6. In Acts 19:9-10 Paul left those alone who would not hear him. Verse 8 says, “And he went into the synagogue, and spake boldly for the space of three months, disputing and persuading the things concerning the kingdom of God.” If Mr. Hurley, Mr. Hankins, or any other representative of the Christian Center is willing to engage in a series of discussions for three months, we will agree that is sufficient time for them to learn and obey the truth. After that, we would do well to teach others.
7. In Matthew 15:14 Jesus told his disciples to leave the opposing religious leaders alone. Jesus was in the midst of a series of debates with the Pharisees and his own disciples were surprised at his severe speech when they saw that the Pharisees were offended by it. Jesus taught them that they should not be surprised at the need to uproot false doctrine because this is the work of God. “Let them alone” does not mean to quit debating them because Jesus continued to do that. The meaning is that if false teachers are offended by our opposition, let them worry and be troubled if they will but we must go on preaching the truth.
8. Matthew 7:15-20 says that we can judge people by their good fruits, so we don’t need to debate. Verse 15 begins with the words, “Beware of false prophets.” When men hide under the cover of silence and darkness to avoid debate, what kind of fruit is that? Public examination helps people to judge the fruits of false teachers and that is why Jesus and his apostles did so much debating.
9. We should be bold enough to teach as the early Christians did by going into people’s homes and by meeting them in front of stores such as Jumbo’s. We are willing to teach people anywhere they are willing to study, and we do teach in the homes. We cannot teach people very well while their arms are full of groceries and they are struggling to get to the car. The early Christians not only taught in homes but also publicly, and that included debates (Acts 20:20; 17:17; 19:8). Some people are not bold enough to follow that example or even to sign their private letters.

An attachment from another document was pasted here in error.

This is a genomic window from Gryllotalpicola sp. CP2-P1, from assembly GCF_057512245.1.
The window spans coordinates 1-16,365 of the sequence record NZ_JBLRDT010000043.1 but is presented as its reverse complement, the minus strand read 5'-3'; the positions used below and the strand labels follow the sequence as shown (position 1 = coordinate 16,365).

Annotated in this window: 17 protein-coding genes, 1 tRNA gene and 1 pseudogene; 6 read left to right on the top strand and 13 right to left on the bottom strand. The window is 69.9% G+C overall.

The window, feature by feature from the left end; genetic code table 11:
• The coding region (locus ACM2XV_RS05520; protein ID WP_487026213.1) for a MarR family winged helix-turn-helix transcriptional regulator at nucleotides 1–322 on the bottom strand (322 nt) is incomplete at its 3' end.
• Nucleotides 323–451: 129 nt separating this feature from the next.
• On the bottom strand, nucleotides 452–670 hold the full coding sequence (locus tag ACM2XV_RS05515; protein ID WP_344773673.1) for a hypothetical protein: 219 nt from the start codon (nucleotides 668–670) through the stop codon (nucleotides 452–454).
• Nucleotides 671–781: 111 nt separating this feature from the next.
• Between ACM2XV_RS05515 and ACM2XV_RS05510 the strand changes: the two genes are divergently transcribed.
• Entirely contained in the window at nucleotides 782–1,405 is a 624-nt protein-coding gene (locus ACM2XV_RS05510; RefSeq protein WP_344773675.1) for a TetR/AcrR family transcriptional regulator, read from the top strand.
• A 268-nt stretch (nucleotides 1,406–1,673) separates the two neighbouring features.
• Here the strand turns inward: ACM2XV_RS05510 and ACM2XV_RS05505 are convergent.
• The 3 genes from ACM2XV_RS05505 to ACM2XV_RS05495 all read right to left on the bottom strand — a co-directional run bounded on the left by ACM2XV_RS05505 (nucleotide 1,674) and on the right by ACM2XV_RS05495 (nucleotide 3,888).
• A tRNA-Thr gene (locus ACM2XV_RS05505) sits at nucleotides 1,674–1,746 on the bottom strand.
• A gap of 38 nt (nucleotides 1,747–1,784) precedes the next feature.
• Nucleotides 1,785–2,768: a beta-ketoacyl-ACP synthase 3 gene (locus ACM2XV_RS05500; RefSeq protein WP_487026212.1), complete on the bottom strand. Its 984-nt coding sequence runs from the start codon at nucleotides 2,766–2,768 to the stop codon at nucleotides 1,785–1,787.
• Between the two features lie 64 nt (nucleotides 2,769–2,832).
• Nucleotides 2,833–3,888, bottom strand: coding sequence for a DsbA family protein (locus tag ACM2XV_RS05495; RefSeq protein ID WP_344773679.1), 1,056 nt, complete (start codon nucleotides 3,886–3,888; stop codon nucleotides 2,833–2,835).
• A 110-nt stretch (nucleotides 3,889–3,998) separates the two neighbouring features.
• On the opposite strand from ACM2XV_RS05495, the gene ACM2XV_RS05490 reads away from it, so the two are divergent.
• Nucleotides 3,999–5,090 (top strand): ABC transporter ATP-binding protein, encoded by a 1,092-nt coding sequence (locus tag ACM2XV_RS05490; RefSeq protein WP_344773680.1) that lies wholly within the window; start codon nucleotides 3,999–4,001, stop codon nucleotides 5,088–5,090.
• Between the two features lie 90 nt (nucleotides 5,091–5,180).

10. Mr. Hankins is a congenial person and wants to be positive, not to debate. A winning smile and a friendly manner do not prove a person is preaching the truth of God’s Word. Jesus said that false teachers appear in “sheep’s clothing” and as “an angel of light” (Matt. 7:15; 2 Cor. 11:13-15). A true evangelist must be both positive and negative (2 Tim. 4:2). When men debate against debating, argue against arguing, controvert controversy, and make negative statements about others being negative, they are not so positive after all! When preachers try to be so positive that they avoid debate, they are trying to be more positive than the Lord Jesus Christ and his apostles ever were. That’s just a little bit too positive!
In a time when so many religious scandals and cover-ups are being exposed, it behooves all of us who teach publicly to be very much open to public examination, investigation, and discussion. What do we have to hide or to fear if we are preaching the truth of God’s Word? Many of our readers indicate an interest in the proposed debate on claims of miracles today, but there is no indication that Mr. Hurley or Mr. Hankins wants such an open study.
Guardian of Truth XXXII: 3, pp. 72-73
February 4, 1988